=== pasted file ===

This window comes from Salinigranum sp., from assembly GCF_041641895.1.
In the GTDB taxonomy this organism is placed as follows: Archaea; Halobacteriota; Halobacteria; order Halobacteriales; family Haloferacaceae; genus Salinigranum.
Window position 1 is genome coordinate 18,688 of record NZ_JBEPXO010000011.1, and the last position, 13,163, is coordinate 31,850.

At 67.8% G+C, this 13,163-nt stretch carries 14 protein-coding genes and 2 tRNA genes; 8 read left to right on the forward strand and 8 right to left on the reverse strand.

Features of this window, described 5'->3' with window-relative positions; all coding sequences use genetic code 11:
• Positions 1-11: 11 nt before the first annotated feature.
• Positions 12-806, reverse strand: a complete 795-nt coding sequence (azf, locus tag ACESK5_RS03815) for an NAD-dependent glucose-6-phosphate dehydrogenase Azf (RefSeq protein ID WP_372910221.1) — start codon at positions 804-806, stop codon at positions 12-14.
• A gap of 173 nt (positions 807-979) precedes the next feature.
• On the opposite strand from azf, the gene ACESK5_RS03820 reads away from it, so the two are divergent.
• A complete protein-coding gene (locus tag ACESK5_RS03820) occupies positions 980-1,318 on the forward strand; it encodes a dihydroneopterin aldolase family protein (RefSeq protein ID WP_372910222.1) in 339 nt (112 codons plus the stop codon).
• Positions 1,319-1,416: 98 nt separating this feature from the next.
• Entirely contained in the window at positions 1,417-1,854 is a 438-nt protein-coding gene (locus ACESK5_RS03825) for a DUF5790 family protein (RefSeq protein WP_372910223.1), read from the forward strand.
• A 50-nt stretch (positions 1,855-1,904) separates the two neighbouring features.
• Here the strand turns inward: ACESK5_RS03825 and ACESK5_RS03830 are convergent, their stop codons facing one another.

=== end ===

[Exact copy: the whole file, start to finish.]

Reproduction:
This window comes from Salinigranum sp., from assembly GCF_041641895.1.
In the GTDB taxonomy this organism is placed as follows: Archaea; Halobacteriota; Halobacteria; order Halobacteriales; family Haloferacaceae; genus Salinigranum.
Window position 1 is genome coordinate 18,688 of record NZ_JBEPXO010000011.1, and the last position, 13,163, is coordinate 31,850.

At 67.8% G+C, this 13,163-nt stretch carries 14 protein-coding genes and 2 tRNA genes; 8 read left to right on the forward strand and 8 right to left on the reverse strand.

Features of this window, described 5'->3' with window-relative positions; all coding sequences use genetic code 11:
• Positions 1-11: 11 nt before the first annotated feature.
• Positions 12-806, reverse strand: a complete 795-nt coding sequence (azf, locus tag ACESK5_RS03815) for an NAD-dependent glucose-6-phosphate dehydrogenase Azf (RefSeq protein ID WP_372910221.1) — start codon at positions 804-806, stop codon at positions 12-14.
• A gap of 173 nt (positions 807-979) precedes the next feature.
• On the opposite strand from azf, the gene ACESK5_RS03820 reads away from it, so the two are divergent.
• A complete protein-coding gene (locus tag ACESK5_RS03820) occupies positions 980-1,318 on the forward strand; it encodes a dihydroneopterin aldolase family protein (RefSeq protein ID WP_372910222.1) in 339 nt (112 codons plus the stop codon).
• Positions 1,319-1,416: 98 nt separating this feature from the next.
• Entirely contained in the window at positions 1,417-1,854 is a 438-nt protein-coding gene (locus ACESK5_RS03825) for a DUF5790 family protein (RefSeq protein WP_372910223.1), read from the forward strand.
• A 50-nt stretch (positions 1,855-1,904) separates the two neighbouring features.
• Here the strand turns inward: ACESK5_RS03825 and ACESK5_RS03830 are convergent, their stop codons facing one another.